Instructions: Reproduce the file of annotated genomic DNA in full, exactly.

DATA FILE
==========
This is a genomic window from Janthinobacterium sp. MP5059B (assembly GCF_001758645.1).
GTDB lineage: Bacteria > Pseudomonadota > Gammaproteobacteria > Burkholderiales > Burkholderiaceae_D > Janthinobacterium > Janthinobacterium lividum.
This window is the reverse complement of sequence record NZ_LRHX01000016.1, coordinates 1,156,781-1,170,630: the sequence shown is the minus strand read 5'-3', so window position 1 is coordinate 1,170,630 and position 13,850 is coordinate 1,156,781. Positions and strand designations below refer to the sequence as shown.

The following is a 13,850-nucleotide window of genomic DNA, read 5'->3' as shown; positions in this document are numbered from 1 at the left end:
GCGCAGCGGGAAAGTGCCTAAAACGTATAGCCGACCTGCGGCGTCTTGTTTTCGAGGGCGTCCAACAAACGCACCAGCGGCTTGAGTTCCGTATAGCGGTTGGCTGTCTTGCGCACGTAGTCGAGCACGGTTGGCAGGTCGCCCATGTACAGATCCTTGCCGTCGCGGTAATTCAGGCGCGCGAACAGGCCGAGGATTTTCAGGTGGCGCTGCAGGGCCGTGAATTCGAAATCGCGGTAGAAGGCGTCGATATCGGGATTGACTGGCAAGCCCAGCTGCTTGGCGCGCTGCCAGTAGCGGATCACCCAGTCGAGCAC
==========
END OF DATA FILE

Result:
This is a genomic window from Janthinobacterium sp. MP5059B (assembly GCF_001758645.1).
GTDB lineage: Bacteria > Pseudomonadota > Gammaproteobacteria > Burkholderiales > Burkholderiaceae_D > Janthinobacterium > Janthinobacterium lividum.
This window is the reverse complement of sequence record NZ_LRHX01000016.1, coordinates 1,156,781-1,170,630: the sequence shown is the minus strand read 5'-3', so window position 1 is coordinate 1,170,630 and position 13,850 is coordinate 1,156,781. Positions and strand designations below refer to the sequence as shown.

The following is a 13,850-nucleotide window of genomic DNA, read 5'->3' as shown; positions in this document are numbered from 1 at the left end:
GCGCAGCGGGAAAGTGCCTAAAACGTATAGCCGACCTGCGGCGTCTTGTTTTCGAGGGCGTCCAACAAACGCACCAGCGGCTTGAGTTCCGTATAGCGGTTGGCTGTCTTGCGCACGTAGTCGAGCACGGTTGGCAGGTCGCCCATGTACAGATCCTTGCCGTCGCGGTAATTCAGGCGCGCGAACAGGCCGAGGATTTTCAGGTGGCGCTGCAGGGCCGTGAATTCGAAATCGCGGTAGAAGGCGTCGATATCGGGATTGACTGGCAAGCCCAGCTGCTTGGCGCGCTGCCAGTAGCGGATCACCCAGTCGAGCAC